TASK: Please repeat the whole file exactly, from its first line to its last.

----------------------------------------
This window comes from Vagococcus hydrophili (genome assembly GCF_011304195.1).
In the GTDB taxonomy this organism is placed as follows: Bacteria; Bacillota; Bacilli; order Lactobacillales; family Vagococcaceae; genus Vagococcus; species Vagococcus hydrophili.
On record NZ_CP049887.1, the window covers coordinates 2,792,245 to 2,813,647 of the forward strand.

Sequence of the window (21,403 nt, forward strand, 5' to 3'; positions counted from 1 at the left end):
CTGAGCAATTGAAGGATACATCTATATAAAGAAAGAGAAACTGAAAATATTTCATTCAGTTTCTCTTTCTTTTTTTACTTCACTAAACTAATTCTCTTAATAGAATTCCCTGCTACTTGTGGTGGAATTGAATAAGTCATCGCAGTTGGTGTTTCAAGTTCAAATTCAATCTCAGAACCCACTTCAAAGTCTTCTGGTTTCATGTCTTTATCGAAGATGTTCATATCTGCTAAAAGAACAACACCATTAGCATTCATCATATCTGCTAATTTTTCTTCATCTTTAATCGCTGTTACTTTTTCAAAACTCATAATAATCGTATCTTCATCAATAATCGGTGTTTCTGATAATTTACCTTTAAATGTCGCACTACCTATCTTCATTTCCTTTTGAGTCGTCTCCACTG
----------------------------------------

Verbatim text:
This window comes from Vagococcus hydrophili (genome assembly GCF_011304195.1).
In the GTDB taxonomy this organism is placed as follows: Bacteria; Bacillota; Bacilli; order Lactobacillales; family Vagococcaceae; genus Vagococcus; species Vagococcus hydrophili.
On record NZ_CP049887.1, the window covers coordinates 2,792,245 to 2,813,647 of the forward strand.

Sequence of the window (21,403 nt, forward strand, 5' to 3'; positions counted from 1 at the left end):
CTGAGCAATTGAAGGATACATCTATATAAAGAAAGAGAAACTGAAAATATTTCATTCAGTTTCTCTTTCTTTTTTTACTTCACTAAACTAATTCTCTTAATAGAATTCCCTGCTACTTGTGGTGGAATTGAATAAGTCATCGCAGTTGGTGTTTCAAGTTCAAATTCAATCTCAGAACCCACTTCAAAGTCTTCTGGTTTCATGTCTTTATCGAAGATGTTCATATCTGCTAAAAGAACAACACCATTAGCATTCATCATATCTGCTAATTTTTCTTCATCTTTAATCGCTGTTACTTTTTCAAAACTCATAATAATCGTATCTTCATCAATAATCGGTGTTTCTGATAATTTACCTTTAAATGTCGCACTACCTATCTTCATTTCCTTTTGAGTCGTCTCCACTG